Eight months before the Congress passed the Glass–Steagall Act (aka the Banking Act of 1933) this unsigned editorial appeared in a Washington-based news magazine pointing out that the economic downturn in the country had created a need for such legislation.
Click here to read another 1932 article about the banks.
Perhaps it was the practice of magazine editors during the Great Depression to instruct their reporters to find hope where none existed; that must have been the case for this article. The unnamed journalist who wrote this slender column reported on a few rare cases involving real jobs with real salaries being offered to recent graduates; the reporter wished to believe that this was a sign that the end was nigh - but these few jobs were flukes. The author saw economic growth where there really wasn't any at all, however he certainly made the case for its existence. The title link posted above leads to a passage from FDR's Folly: How Roosevelt and His New Deal Prolonged the Great Depression by Jim Powell that explains the true situation that existed in 1937, when unemployment stood at 20 percent by Summer.
This photo-essay tells the story of the radical elements within the United States during the later period of the Great Depression - all of them were directed and financed by Georgi Dimitrov (1882 - 1949) in far-off Moscow. The leaders of the American Communist Party USA (CPUSA) were William Z. Foster, Earl Browder, and Ella Reeve Bloor.
Click here to learn how thoroughly the FBI had infiltrated the CPUSA.
Click here to read about the blackmail and extortion tactics that American Communists used in Hollywood during the Great Depression...
Was former Vice-President Henry Wallace a dirty Red?
From Amazon: Demagogues in the Depression: American Radicals and the Union Party, 1932-1936,
This short column refers to the growth of the U.S. deficit that was bloated during the Hoover Administration (1929 - 1933) - which up to that time was the largest ever incurred during peace time. When FDR assumed the mantel of the Presidency, it would grow considerably larger.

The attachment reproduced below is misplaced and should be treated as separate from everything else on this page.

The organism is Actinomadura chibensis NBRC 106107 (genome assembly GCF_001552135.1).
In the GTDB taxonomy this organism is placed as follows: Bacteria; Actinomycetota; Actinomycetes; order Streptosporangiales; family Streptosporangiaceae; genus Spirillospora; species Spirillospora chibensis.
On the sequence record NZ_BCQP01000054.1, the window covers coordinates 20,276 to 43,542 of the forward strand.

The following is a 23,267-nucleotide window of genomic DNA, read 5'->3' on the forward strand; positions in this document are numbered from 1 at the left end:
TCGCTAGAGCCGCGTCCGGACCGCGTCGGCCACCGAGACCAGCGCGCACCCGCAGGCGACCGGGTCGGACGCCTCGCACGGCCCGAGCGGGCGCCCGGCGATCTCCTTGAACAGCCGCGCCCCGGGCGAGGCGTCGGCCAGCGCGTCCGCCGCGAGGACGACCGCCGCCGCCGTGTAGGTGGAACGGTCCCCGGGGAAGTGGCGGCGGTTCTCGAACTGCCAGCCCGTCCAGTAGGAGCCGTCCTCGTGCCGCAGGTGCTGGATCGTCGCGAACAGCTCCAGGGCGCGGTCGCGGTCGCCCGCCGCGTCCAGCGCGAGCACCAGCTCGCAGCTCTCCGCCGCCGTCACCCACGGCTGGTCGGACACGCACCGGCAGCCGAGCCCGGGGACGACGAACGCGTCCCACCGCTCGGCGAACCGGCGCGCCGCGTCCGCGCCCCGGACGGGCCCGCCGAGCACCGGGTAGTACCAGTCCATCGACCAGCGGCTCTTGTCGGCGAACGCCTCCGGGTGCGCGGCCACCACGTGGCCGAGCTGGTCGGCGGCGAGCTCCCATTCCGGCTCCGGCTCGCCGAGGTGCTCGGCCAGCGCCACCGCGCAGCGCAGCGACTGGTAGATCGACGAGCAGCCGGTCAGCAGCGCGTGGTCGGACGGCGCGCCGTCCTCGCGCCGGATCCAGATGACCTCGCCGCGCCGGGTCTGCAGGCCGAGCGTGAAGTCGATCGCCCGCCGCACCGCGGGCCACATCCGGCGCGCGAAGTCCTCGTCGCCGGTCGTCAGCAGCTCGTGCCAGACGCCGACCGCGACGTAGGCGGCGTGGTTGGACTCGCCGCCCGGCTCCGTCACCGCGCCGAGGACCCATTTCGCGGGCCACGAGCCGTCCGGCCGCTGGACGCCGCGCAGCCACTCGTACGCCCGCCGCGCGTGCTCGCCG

"Some people have maintained that doctors weren't hit so hard by the economic slump. The claim was that people couldn't help getting sick and their misfortune was the doctor's gravy. But the Committee on the Cost of Medical Care, a non-governmental committee, of which Secretary Wilbur is chairman, reports a rapid decline in the income of doctors during the Depression... In 1930, the first [full] year of the Depression, physician's incomes decreased 17% and they have been decreasing ever since."
The author also included some other elements gleaned by the committee - such as the average sum paid by the families in their study, the approximate cost of the nation's medical bills and an approximation concerning the number of medical professionals at work in 1931.
Illustrated with the images of shanties and tents that once surrounded Universal Studios, this article tells the sad story of Hollywood movie extras and the challenging lives they led during the Great Depression:
"Tossed out of other work by the recent depression, attracted by the false stories of Hollywood's squanderings and extravagances, excited by the thrill of living and working in the same town and the same industry with world famous personalities, they drifted to Hollywood and attached themselves to the motion picture industry. They registered with the Central Casting Bureau, and joined the great army of extras."
"These people saw no glitter, no romance, no bright mirage of stardom. To them, it was hard work and serious work..."
For further reading:
Hollywood Unknowns: A History of Extras, Bit Players, and Stand-Ins
Read about the wages paid to extras during Hollywood's silent film days.